To Switch or Not to Switch: That is the Question

Thayne HallyburtonCorrespondent IMarch 18, 2008

Kyle Petty finds himself having to qualify on time next weekend at Martinsville Speedway.

This is a task that is almost impossible, seeing as he has been at the bottom of the standings and the speed charts in the first five Sprint Cup races of the 2008 season.

Petty currently sits 40th in the standings and only the top 35 in owner points are guaranteed spots in the race each weekend.

Sometimes the fight for the 35th points position is as thrilling as the battle for the lead.

The dilemma Petty is facing is whether or not to swap drivers and put veteran Bobby Labonte in Petty's No. 45 car and have Petty drive the Cheerios sponsored No. 43 car that Labonte has positioned 18th in the Sprint Cup standings.

Labonte should have little problems getting the No. 45 into the race at any track, especially a short track like Martinsville, where the series is headed to next.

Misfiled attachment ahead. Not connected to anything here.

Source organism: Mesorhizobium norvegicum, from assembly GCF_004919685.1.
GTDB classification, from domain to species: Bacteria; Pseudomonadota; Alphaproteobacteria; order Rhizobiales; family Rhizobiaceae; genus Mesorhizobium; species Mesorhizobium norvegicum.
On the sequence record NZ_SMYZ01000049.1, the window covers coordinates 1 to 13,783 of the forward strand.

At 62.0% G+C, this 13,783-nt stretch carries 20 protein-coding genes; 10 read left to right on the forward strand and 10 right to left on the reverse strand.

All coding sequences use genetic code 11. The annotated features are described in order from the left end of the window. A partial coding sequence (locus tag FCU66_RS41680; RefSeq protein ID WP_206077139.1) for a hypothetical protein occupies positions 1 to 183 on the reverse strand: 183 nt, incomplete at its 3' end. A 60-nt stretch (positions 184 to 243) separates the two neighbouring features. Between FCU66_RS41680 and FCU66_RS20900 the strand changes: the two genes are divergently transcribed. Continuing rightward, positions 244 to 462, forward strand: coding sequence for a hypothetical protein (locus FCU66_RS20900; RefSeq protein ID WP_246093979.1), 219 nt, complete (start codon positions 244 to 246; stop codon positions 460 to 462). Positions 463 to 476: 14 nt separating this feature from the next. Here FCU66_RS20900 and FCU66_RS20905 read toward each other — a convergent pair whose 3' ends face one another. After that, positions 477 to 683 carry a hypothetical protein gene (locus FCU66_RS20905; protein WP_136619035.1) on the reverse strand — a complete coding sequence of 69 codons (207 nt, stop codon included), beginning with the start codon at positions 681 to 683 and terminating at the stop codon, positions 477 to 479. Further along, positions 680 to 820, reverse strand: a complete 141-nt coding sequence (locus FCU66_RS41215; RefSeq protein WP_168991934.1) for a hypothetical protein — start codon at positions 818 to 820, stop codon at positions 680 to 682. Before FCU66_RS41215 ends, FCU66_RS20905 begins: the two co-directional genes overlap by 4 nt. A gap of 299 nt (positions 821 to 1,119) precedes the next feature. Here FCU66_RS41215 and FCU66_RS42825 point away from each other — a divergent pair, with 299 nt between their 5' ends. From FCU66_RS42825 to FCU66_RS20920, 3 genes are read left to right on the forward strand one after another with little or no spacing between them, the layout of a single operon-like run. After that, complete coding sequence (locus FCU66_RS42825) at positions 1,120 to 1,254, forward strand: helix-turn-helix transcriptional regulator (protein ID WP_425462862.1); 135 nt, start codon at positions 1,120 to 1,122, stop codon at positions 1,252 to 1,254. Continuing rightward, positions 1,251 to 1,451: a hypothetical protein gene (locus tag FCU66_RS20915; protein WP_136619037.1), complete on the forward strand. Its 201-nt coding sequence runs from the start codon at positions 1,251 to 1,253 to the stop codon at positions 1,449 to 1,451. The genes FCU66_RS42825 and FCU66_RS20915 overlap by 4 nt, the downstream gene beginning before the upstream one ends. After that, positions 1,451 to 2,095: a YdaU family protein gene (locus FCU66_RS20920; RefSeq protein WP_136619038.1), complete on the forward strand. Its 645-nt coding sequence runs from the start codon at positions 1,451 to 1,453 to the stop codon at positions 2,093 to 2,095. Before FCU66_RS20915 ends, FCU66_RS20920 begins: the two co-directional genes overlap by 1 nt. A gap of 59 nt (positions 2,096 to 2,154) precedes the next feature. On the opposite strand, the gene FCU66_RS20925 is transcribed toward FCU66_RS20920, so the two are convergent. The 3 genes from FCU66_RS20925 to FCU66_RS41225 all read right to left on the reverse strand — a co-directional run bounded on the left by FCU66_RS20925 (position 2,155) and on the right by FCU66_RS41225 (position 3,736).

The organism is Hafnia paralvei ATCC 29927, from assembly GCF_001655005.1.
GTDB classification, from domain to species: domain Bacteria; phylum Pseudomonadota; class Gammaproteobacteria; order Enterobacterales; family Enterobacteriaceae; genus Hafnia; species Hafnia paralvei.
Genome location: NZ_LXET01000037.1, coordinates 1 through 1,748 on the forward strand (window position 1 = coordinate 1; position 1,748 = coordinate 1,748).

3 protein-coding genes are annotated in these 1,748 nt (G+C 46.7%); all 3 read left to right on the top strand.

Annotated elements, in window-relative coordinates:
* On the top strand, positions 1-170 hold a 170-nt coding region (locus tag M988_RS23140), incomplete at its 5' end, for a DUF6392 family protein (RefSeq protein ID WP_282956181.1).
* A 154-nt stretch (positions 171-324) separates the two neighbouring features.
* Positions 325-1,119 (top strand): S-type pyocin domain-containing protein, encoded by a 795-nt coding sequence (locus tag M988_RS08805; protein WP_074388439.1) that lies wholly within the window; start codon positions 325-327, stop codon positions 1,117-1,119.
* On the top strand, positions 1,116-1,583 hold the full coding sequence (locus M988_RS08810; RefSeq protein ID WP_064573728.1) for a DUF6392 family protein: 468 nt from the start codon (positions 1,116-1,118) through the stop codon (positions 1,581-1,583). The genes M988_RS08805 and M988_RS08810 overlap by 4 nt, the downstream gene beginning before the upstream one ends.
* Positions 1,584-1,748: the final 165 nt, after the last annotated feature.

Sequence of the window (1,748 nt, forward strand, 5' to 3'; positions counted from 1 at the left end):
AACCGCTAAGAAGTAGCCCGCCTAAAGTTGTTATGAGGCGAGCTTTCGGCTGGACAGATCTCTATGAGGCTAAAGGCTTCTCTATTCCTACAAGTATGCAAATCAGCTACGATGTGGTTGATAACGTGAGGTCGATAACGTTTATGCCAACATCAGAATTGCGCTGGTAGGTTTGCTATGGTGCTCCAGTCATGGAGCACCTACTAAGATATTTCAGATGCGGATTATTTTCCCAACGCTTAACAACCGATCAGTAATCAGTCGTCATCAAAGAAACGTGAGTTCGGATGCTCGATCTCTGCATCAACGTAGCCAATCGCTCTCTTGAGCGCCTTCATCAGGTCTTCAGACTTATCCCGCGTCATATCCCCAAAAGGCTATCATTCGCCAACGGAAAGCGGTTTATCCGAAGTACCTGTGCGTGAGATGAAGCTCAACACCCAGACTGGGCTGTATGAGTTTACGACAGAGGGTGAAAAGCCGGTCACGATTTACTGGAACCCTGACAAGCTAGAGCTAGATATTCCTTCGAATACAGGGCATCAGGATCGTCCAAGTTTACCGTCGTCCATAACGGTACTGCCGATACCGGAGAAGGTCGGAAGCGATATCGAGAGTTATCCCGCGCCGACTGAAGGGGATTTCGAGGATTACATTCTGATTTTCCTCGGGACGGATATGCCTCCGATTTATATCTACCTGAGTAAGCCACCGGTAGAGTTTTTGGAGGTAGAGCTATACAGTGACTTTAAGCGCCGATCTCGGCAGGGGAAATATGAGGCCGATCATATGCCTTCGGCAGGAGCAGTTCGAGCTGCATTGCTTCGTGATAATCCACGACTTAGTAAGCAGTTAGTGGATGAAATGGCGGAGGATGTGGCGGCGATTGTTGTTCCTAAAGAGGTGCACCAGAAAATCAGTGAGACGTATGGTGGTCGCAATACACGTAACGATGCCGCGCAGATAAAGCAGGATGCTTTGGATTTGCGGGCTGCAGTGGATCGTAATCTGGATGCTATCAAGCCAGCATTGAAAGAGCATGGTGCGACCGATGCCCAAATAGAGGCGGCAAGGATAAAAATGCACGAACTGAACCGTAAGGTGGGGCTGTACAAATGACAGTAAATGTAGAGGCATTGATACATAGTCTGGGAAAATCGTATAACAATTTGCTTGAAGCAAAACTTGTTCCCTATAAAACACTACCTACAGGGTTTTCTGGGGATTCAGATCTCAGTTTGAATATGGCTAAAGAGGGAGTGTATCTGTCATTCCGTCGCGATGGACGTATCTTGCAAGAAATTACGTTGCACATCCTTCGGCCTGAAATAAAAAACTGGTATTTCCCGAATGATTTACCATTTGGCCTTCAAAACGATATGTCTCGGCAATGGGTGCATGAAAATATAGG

Petty enterprises have already said that they will not be switching drivers because of their contract with General Mills cereals, the main sponsor on the No. 43 car.

The morality of such a thing is questionable at best. There should have to be a real reason for a driver switch, either injury or the firing of the driver. Other than those two reasons, owner points should not be allowed to be carried over.

At the start of the season Kurt Busch gave Sam Hornish Jr. his owners points from the previous season, guaranteeing Hornish a spot in each of the first five races, as he already had his champions provisional (which allows former champions a free pass into six races a year) to fall back on. Ironically he needed to exercise this at the first race of the year, the Daytona 500, where he crashed out of qualifying and needed it to get a spot in the race.

Swapping owner points is one of the few things that I hate about NASCAR. I even dislike the top 35 rule, but I will save that for another article.

To swap points in the middle of the season is not only unfair to the other 50-plus drivers and teams competing in the series but is also a nightmare for sponsors who have millions invested in advertising campaigns using the driver's name in their adds.

If Petty were to take over Labonte's ride, even for two races or however long it takes to get the #45 into a top 35 position, General Mills' add campaigns and merchandise, for that matter, would be worthless.

In the end it is dishonorable for Petty Enterprises or any other team to make such a move and honor is what this sport was built on from the beginning.